PI: Farooq, Co-Is: Roberts, Lucht (Purdue Univ), and Marangoni (Politecnico di Milano)
The primary objective is to develop the experimental tools, techniques and signal interpretation expertise to allow quantitative measurement of velocity and combustion scalars in harsh environments. The researchers will focus on the particular difficulties associated with high-pressure environments such as spectral line broadening, interferences, high soot loading, limited optical access. Of special interest are the cutting edge ultra-fast non-linear techniques such as femtosecond (fs) coherent anti-Stokes Raman scattering (CARS), fs transient grating spectroscopy (TGS), fs degenerate four wave mixing (DFWM) for major species (and temperature) and multiplexed absorption techniques coupled with tomographic reconstruction in axisymmetric canonical flames for fuel fragments and radicals.
The CCRC has a well-established optical diagnostics program, with emphasis on employing diagnostics rather than developing new measurement techniques. This project would be an ideal expansion to the Center's current research thrusts. This research project plays a critical role in the overall success of the Theme, by enabling accurate measurements of scalar properties and velocity in these environments for advanced understanding and validation of predictive modeling tools. The signals generated from the proposed diagnostic techniques are complex and sophisticated simulation algorithms are required to back out temperature and major species concentrations. The proposed strategy will take a rigorous approach to determine all necessary parameters based on the simulated signals prior to the comparison with the actual measurements, rather than adjusting the correction factors based on the measurement in a heuristic manner.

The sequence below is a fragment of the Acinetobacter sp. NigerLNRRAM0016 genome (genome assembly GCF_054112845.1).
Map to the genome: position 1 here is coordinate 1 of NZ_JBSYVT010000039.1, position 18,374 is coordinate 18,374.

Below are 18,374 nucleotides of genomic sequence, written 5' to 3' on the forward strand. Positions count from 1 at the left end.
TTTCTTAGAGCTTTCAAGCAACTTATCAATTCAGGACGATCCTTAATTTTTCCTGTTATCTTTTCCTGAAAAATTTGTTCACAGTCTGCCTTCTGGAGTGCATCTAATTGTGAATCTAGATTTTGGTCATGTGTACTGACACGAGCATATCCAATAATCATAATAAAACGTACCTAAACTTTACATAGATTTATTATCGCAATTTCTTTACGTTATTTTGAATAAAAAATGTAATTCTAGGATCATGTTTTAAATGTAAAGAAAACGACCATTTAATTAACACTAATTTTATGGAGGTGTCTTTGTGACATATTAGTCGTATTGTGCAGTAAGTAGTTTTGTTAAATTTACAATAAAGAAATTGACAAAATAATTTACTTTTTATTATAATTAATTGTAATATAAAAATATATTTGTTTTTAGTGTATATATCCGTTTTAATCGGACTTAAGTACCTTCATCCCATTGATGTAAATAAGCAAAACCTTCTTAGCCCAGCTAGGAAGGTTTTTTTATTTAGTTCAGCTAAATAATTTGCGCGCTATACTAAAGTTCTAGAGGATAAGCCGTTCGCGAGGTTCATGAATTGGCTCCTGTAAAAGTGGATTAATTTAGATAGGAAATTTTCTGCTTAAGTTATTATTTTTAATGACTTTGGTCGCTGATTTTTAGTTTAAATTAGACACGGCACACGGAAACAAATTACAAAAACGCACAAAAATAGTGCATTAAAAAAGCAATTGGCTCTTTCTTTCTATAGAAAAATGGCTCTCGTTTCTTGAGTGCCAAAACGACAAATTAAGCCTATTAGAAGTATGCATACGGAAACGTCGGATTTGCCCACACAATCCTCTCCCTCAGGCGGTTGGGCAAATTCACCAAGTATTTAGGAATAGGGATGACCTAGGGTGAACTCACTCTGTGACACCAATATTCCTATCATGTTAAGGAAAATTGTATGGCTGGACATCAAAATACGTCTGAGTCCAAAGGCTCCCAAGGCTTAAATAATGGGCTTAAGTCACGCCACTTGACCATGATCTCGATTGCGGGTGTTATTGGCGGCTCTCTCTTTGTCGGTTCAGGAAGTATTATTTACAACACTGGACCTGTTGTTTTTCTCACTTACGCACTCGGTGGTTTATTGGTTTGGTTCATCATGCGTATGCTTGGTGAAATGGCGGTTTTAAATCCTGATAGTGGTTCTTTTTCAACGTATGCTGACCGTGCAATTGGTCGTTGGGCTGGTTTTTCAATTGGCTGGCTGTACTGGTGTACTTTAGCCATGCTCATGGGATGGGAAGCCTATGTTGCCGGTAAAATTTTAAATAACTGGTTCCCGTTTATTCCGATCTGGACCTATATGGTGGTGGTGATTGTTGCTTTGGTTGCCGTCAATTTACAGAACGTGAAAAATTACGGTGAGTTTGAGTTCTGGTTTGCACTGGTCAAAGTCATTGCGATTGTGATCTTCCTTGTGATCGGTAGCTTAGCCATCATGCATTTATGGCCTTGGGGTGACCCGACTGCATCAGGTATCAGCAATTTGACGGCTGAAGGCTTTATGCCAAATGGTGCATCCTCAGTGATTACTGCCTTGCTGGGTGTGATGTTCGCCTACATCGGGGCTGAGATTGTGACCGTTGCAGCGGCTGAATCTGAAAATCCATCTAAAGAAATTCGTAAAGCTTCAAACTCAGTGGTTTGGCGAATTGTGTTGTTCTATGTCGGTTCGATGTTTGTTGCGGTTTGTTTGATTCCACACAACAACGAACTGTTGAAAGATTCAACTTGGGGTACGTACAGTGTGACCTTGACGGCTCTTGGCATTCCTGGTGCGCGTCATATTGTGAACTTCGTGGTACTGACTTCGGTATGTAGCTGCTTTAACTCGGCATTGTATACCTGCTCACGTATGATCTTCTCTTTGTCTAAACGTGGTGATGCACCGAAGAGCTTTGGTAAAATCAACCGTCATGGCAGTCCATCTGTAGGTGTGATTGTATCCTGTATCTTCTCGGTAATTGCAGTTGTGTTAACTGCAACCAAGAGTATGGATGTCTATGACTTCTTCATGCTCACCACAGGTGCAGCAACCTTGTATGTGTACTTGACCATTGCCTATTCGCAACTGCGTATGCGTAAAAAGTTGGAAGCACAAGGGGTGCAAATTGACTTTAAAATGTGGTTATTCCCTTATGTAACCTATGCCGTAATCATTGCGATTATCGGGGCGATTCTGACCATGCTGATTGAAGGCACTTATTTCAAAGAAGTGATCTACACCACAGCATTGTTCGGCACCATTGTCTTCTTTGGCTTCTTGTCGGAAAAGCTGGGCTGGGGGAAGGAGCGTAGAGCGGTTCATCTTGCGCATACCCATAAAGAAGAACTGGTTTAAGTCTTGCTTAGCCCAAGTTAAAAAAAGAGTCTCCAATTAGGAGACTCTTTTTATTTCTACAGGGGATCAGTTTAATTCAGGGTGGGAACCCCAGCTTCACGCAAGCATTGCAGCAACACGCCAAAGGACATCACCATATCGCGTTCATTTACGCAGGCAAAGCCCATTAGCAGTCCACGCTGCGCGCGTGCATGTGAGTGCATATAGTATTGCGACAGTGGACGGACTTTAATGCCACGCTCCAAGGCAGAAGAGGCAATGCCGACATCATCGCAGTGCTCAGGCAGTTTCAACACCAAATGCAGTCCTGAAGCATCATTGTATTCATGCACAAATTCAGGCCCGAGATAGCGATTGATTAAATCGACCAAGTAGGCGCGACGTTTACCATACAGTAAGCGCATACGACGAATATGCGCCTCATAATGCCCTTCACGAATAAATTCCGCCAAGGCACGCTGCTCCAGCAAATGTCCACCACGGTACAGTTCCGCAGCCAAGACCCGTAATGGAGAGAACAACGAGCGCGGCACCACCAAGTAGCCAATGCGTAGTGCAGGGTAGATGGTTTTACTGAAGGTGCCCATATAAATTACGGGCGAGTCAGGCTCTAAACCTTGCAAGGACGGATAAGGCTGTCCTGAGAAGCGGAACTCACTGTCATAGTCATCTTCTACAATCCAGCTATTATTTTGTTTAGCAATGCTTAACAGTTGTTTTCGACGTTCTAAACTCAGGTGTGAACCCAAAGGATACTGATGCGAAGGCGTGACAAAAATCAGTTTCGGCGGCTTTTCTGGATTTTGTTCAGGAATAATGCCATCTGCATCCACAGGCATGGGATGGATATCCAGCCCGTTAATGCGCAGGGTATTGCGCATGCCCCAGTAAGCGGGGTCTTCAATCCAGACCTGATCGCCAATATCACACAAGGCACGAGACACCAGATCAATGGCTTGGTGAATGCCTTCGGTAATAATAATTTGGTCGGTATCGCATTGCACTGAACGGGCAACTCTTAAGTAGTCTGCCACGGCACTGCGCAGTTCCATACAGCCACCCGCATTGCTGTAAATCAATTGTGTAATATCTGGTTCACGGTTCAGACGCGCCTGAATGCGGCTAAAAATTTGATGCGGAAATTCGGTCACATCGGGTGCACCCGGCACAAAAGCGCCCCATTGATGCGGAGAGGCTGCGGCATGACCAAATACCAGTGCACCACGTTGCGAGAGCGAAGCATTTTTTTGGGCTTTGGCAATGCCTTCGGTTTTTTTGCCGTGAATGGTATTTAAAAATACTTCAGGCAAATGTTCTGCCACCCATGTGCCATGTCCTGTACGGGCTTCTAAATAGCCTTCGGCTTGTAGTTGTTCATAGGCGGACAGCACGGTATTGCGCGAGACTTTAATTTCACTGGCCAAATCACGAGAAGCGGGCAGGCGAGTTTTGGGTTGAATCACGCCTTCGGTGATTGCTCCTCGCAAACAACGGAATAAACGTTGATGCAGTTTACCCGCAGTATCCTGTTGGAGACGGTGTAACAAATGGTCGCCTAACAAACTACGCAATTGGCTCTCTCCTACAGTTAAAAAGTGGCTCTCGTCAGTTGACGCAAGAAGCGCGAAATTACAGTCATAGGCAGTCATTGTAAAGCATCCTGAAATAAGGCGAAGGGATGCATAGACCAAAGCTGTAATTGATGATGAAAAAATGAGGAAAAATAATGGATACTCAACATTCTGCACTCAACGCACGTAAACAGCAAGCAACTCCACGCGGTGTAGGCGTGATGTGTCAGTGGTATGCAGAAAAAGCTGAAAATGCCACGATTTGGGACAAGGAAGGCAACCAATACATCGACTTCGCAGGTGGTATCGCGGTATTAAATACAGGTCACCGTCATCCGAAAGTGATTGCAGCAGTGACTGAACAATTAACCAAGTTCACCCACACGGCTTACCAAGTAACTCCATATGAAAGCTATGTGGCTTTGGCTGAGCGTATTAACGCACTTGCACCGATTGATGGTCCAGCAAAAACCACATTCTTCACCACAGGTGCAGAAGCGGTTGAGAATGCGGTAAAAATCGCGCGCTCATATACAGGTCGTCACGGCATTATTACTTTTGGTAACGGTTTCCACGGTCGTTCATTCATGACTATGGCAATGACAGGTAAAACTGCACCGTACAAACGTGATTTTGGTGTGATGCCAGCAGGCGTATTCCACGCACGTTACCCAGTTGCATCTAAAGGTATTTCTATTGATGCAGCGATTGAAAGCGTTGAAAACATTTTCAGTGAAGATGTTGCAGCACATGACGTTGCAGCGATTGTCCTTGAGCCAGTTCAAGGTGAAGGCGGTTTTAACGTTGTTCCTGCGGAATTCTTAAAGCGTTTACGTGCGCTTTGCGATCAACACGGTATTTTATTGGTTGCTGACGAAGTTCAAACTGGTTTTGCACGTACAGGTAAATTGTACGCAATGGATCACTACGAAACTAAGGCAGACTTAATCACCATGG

Line-of-sight absorption spectroscopy does not provide any spatial information but has the advantage of being quantitative and sensitive. The project aims to advance line-of-sight absorption sensing at high pressures and developing methodologies to detect species/radicals relevant to high-pressure combustion. Fundamental spectroscopy experiments are also carried out to have the necessary database for the development of advanced laser diagnostics. Cavity-enhanced absorption strategies are employed to dramatically increase the detection limits. We also plan to incorporate frequency-comb assisted absorption spectroscopy to characterize high-temperature absorption lines.